A native-led battle for the environment is being waged in Minnesota. On June 7, water protectors from the territories of the Anishinaabe tribes — which include members of the Odawa, Ojibwe, Potawatomi, Oji-Cree, Saulteaux, and Algonquin peoples — and their allies set up blockades to delay the construction of the Line 3 tar sands pipeline currently being built from Alberta, Canada to Superior, Wisconsin.
These protesters are pitted against Enbridge, a multinational Canadian oil company with a long history of building pipelines that have caused environmental destruction with spills. The current pipeline construction cuts through native lands protected by treaties signed in the 1800s.
Enbridge plans to use the pipeline to carry tar sands oil, one of the dirtiest types of fossil fuels. A Line 3 spill would threaten sensitive watersheds and traditional rice habitats in the region. Even without that environmental threat, however, the construction has already been terrorizing native communities: with the advent of construction camps and their workers, there has been an increase in sexual violence against the local native women.
The water protectors’ actions on June 7 and the days since have been peaceful, but the activists are uncompromising in their defense of the land. Several hundred people showed up on the first day of protests and blocked public roads with their own bodies, even placing a boat in one road leading to a construction site. Dozens of protesters also locked themselves to the boat and to Enbridge equipment at the construction site. It took the cops two days to “free” the equipment of protesters.
Many local police departments are coordinating their efforts to shut down the protests. These cops receive most of their funding directly from Enbridge, a perfect example of the real role of the police as an institution that exists to protect capital.
At first, the cops were somewhat passive in their repression, not having expected and prepared for so many protesters. But it did not take the cops long to become more aggressive. More than 100 protesters were arrested in the first few days of actions. At certain points cops used sonic weapons against the protesters, and a Department of Homeland Security helicopter flew close to the ground and swarmed protesters with clouds of dirt.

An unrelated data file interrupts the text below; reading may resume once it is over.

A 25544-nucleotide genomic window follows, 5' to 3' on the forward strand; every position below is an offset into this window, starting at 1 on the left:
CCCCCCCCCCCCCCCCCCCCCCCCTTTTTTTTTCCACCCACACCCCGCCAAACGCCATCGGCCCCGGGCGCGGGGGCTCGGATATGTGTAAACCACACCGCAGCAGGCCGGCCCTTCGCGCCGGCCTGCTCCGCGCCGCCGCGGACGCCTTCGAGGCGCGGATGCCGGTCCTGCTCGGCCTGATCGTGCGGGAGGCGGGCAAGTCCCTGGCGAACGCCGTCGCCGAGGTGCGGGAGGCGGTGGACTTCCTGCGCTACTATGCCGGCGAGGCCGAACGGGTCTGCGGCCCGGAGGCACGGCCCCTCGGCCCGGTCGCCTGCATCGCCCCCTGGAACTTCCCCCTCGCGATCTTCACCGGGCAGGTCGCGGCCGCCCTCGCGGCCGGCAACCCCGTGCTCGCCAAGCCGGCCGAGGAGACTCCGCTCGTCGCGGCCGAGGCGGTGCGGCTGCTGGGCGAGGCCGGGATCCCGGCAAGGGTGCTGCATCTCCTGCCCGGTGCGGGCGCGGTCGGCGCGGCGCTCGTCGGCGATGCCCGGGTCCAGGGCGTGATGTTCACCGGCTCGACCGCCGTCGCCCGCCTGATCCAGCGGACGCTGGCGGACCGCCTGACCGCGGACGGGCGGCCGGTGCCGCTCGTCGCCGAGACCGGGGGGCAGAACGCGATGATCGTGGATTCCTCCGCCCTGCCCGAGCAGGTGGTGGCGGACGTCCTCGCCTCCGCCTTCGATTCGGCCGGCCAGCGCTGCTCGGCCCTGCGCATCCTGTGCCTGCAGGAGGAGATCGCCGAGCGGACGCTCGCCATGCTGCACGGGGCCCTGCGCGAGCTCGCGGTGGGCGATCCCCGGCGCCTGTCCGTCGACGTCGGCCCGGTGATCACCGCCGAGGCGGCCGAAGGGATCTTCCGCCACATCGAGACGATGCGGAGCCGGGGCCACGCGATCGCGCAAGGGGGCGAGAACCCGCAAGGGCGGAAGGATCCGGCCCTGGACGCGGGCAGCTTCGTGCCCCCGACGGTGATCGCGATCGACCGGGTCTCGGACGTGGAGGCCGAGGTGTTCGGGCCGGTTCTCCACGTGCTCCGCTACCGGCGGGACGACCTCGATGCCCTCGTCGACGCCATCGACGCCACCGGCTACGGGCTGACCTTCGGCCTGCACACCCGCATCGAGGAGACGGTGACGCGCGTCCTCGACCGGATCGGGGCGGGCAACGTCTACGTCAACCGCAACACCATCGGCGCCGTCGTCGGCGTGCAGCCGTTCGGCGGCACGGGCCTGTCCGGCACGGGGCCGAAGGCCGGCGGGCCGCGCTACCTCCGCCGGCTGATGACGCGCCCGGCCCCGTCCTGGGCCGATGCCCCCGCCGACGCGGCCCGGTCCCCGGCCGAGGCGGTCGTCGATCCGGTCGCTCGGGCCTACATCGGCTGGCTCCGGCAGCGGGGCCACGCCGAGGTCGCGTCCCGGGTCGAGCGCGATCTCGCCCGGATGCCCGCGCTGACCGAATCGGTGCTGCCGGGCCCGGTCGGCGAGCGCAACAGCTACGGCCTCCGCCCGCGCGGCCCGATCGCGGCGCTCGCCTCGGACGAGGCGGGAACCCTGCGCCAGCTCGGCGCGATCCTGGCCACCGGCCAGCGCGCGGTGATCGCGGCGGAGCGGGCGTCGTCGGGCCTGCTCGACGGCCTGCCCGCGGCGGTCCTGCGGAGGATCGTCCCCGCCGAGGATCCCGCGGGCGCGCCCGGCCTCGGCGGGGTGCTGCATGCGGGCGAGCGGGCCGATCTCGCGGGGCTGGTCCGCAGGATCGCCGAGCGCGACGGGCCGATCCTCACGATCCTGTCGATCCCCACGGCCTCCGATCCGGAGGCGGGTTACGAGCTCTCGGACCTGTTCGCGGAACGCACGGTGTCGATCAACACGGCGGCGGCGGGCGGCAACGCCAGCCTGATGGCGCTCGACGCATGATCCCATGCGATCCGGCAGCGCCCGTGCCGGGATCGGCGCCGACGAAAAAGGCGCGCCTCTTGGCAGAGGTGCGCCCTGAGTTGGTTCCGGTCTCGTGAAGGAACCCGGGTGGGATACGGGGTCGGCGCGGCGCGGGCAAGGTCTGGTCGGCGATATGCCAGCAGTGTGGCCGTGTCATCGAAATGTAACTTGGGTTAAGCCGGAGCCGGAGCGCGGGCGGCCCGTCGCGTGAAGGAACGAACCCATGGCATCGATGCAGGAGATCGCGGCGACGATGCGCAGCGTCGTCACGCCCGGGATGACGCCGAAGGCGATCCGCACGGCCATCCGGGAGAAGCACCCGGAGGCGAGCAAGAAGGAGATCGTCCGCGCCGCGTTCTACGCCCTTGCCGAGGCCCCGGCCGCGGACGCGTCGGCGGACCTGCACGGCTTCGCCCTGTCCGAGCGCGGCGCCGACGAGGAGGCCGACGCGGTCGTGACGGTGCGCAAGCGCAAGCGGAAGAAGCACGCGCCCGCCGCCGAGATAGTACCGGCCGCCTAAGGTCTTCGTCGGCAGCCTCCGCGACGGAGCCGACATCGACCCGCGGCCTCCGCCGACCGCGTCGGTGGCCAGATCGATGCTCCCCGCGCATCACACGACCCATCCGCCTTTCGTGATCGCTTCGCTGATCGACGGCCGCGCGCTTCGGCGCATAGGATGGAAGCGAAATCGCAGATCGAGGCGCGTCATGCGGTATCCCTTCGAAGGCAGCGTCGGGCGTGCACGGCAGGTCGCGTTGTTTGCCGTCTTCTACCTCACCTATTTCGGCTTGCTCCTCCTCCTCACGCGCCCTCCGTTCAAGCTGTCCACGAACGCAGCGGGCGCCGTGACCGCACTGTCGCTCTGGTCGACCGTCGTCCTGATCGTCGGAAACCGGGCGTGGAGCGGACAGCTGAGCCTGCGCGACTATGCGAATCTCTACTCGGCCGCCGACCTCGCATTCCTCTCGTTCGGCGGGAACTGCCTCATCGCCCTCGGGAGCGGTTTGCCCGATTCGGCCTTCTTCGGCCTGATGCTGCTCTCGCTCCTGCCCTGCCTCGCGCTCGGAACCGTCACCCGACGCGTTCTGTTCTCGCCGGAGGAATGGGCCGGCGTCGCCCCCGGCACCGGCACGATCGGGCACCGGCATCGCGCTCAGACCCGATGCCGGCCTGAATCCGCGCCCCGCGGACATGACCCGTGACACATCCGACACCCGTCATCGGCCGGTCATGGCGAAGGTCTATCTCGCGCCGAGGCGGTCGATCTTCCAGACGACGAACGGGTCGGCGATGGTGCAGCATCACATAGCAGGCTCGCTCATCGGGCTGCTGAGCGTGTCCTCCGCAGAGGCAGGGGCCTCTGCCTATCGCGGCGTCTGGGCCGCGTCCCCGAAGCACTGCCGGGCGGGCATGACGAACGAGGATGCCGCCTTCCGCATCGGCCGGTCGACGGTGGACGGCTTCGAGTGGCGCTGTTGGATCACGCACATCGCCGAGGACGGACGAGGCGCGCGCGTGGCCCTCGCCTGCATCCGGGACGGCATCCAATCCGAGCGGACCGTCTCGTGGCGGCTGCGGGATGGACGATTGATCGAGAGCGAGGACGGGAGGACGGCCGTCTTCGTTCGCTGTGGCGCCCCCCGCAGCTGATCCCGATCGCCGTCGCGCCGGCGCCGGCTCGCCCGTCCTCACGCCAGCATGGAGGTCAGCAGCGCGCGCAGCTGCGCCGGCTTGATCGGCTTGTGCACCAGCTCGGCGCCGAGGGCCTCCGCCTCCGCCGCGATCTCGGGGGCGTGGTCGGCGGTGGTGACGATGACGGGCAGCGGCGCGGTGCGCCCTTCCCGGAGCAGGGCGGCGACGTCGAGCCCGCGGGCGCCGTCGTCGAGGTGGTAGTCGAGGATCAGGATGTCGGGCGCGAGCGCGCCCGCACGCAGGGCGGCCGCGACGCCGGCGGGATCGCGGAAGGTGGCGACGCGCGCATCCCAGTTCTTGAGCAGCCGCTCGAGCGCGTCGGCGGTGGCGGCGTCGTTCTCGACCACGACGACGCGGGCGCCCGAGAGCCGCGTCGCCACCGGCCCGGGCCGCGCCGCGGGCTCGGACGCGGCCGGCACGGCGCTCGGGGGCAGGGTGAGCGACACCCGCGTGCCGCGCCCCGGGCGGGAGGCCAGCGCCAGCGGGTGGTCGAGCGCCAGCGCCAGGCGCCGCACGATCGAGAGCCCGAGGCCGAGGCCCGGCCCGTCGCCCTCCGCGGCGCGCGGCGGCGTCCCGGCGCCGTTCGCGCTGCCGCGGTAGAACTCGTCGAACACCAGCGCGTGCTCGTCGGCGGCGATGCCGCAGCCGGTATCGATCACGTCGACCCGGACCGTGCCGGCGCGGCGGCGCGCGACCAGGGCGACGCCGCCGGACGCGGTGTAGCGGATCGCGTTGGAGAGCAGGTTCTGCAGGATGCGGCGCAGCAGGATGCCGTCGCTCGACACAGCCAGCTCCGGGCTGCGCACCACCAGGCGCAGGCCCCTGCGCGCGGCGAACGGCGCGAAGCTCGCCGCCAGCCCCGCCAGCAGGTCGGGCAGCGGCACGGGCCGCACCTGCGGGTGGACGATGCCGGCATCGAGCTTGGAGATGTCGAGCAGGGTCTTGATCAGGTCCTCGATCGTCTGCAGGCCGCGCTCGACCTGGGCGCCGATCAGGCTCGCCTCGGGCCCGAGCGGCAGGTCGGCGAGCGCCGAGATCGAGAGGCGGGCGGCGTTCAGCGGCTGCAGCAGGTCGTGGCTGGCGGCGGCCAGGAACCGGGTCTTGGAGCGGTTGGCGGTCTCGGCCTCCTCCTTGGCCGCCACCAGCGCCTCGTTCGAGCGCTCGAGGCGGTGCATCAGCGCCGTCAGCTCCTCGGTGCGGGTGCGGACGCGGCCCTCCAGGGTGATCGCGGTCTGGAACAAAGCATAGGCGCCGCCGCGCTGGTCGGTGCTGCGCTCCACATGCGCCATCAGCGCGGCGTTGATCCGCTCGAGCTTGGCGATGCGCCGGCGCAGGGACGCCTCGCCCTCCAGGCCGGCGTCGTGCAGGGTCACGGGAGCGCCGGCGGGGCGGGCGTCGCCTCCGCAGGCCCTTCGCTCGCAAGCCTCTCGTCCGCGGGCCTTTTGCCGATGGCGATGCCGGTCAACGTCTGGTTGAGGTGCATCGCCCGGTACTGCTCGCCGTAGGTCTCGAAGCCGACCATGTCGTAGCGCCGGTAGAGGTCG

This violence succeeded at scuttling some of the more militant resistance to the pipeline, but the fight is far from over. Thousands of protesters have set up an encampment (Camp Fire Light) at a location near where the pipeline is slated to cross the Mississippi River sometime during its construction.
Though the Biden administration claims to take seriously the threat of fossil fuels, it has thus far ignored the protesters’ calls for an end to the pipeline construction. This should not be a surprise. The most famous native-led pipeline protest in recent history was the one at Standing Rock in North Dakota, which took place during the Obama/Biden administration. The Democrats in the White House then took no stand to defend the protesters, even when riot cops sprayed them with freezing water cannons, tear gas, and various other “less-than-lethal” munitions. Some activists involved in the protests now have cancer, possibly from the use of a crop duster at the protests, which sprayed activists with chemicals.
The water protectors in Minnesota likely have a long and difficult battle ahead. Their protests matter far beyond the native communities. All workers are affected by the destruction of the environment through capitalism’s extraction of fossil fuels.
Those seeking to shut down Line 3 before further destruction can be done deserve our full solidarity.